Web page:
Peter Bri­er­ley

The Church of England - - SUNDAY -

The Ortho­dox con­tinue to grow! The num­ber of “ac­tive mem­bers” of the var­i­ous Ortho­dox churches will prob­a­bly ex­ceed half a mil­lion in a few years’ time – big­ger than the Methodists (which are de­clin­ing) and larger than the com­bined num­bers in the New (or House) Churches, which are also grow­ing. How­ever, they are less than the to­tal num­bers of Pen­te­costals who are now the third largest de­nom­i­na­tional group in the UK (af­ter the Ro­man Catholics and the Angli­cans).

Both the Ortho­dox, which have roughly dou­bled since the year 2000, and the Pen­te­costals, which have roughly tripled in the same pe­riod, have in­creased for the same rea­son – large num­bers of Chris­tian im­mi­grants, or at least im­mi­grants com­ing from nom­i­nally Chris­tian coun­tries. Some, like the Ro­man Catholics, have been es­pe­cially wel­com­ing to im­mi­grants from cer­tain coun­tries. For ex­am­ple, the Catholics have started over 35 chap­lain­cies in the last few years in the Dio­cese of West­min­ster alone, each min­is­ter­ing to a par­tic­u­lar lan­guage, na­tion­al­ity or eth­nic group. The Pen­te­costals have grown mainly be­cause of the large num­bers com­ing from Africa, es­pe­cially Nigeria and Ghana.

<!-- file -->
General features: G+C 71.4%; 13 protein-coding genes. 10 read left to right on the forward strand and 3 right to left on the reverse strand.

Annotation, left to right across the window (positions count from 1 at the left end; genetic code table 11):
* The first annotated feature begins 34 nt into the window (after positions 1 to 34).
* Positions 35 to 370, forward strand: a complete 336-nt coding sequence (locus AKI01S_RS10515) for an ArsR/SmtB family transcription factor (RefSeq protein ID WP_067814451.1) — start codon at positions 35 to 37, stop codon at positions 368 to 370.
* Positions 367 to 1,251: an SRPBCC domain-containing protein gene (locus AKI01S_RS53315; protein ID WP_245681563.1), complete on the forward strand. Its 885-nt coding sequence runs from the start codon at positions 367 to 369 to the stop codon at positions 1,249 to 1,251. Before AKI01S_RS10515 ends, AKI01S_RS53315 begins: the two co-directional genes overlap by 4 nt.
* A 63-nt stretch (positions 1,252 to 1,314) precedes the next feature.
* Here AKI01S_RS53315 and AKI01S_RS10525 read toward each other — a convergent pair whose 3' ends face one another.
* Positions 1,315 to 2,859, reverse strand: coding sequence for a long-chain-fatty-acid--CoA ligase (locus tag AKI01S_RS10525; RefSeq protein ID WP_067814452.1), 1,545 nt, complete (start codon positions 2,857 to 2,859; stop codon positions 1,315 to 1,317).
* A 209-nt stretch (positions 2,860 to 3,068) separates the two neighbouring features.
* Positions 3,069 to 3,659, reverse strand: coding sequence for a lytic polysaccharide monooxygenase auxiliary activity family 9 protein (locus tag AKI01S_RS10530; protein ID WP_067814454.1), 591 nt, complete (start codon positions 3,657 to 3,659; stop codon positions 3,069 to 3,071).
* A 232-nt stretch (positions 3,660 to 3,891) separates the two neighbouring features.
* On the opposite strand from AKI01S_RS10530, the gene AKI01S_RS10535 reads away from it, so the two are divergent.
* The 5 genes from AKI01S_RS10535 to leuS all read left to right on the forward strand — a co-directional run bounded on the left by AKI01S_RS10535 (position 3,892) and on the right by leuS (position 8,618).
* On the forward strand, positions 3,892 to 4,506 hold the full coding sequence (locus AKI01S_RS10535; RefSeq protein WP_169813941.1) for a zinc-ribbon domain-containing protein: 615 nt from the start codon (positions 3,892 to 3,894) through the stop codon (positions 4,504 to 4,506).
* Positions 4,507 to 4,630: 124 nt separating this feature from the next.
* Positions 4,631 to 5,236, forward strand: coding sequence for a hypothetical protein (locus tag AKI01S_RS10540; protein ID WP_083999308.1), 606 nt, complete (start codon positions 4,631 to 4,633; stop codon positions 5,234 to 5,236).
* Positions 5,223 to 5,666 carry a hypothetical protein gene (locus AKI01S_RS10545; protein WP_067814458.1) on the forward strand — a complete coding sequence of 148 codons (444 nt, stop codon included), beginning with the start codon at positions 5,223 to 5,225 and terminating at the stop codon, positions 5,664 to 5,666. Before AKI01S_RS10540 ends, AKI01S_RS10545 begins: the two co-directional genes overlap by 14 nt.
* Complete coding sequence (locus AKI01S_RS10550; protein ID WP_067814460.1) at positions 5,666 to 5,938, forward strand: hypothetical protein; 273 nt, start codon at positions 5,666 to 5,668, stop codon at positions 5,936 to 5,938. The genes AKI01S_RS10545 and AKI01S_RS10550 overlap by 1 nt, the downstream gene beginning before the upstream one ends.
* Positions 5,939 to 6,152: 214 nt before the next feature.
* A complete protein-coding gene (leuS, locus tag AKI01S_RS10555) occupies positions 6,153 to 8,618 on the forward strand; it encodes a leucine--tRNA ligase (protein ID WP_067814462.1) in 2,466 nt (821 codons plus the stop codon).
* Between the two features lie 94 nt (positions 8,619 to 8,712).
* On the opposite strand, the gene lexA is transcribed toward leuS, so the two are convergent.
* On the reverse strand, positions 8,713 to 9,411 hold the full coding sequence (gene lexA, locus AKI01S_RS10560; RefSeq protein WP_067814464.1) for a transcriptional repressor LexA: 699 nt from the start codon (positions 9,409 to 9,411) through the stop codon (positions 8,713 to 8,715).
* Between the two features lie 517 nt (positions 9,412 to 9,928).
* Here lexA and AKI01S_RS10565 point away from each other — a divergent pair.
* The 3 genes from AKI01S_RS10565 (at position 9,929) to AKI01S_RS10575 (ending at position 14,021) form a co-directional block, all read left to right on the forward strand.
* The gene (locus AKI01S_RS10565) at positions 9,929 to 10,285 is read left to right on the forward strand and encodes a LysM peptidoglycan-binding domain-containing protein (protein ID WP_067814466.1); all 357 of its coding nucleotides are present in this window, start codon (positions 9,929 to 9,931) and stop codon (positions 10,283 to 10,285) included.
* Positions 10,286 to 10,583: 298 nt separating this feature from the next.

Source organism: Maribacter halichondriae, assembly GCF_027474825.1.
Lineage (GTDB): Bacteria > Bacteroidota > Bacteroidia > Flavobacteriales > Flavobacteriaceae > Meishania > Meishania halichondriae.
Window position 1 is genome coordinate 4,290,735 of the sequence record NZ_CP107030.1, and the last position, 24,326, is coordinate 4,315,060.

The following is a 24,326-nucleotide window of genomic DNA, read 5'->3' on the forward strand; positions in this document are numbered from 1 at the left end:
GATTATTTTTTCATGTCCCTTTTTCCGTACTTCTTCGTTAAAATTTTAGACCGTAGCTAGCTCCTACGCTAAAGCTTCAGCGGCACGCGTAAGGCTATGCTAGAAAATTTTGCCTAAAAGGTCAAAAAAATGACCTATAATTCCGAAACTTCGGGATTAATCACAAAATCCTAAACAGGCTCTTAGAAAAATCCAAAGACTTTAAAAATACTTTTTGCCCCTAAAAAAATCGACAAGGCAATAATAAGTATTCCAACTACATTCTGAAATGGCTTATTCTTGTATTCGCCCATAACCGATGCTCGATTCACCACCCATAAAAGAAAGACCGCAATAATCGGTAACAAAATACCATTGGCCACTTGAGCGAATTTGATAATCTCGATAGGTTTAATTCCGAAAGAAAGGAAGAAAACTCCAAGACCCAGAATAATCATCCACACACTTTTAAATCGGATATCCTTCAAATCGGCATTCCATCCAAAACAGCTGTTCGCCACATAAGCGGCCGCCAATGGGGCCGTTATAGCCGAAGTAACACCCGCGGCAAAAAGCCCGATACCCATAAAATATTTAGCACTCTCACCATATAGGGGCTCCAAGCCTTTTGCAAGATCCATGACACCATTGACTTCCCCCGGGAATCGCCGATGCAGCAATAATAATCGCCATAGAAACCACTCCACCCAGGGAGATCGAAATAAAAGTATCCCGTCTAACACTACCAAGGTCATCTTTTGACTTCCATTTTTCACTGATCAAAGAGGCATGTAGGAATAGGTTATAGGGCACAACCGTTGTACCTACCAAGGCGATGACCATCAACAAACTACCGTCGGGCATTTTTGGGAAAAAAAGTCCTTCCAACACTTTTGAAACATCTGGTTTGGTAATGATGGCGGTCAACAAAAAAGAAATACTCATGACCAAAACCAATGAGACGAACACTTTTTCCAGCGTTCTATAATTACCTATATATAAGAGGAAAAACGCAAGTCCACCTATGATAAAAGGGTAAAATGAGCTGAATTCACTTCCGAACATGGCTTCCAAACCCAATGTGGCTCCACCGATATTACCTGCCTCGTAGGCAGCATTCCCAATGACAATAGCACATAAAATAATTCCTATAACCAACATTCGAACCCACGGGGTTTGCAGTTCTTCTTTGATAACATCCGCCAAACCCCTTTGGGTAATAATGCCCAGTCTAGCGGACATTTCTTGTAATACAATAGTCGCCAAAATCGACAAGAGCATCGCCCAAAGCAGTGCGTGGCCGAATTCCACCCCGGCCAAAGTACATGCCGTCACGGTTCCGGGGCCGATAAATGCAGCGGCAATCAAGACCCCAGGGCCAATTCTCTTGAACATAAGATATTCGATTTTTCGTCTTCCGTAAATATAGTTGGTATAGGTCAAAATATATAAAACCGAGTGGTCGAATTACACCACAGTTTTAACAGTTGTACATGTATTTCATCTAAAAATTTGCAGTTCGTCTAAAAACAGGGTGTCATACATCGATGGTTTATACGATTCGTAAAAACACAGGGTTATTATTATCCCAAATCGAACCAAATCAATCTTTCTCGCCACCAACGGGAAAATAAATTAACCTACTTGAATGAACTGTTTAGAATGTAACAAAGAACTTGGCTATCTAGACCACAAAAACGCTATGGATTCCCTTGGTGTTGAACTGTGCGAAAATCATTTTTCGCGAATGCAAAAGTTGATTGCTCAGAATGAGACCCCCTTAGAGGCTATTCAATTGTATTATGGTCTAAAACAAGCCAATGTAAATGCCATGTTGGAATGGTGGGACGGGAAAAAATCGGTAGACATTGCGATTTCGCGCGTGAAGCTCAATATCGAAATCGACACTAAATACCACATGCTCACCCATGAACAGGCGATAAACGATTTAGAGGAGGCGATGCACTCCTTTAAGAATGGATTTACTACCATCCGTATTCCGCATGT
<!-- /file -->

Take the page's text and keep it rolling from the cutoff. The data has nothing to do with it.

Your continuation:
The Ortho­dox growth is also mostly due to im­mi­gra­tion but has been more mixed. There are three broad groups of Ortho­dox Chris­tians, the East­ern, the Ori­en­tal and the Oth­ers, which in 2013 were re­spec­tively, 91 per cent, eight per cent and one per cent of the to­tal of 460,000 UK Ortho­dox mem­bers. Of these, over five-sixths, 86 per cent,

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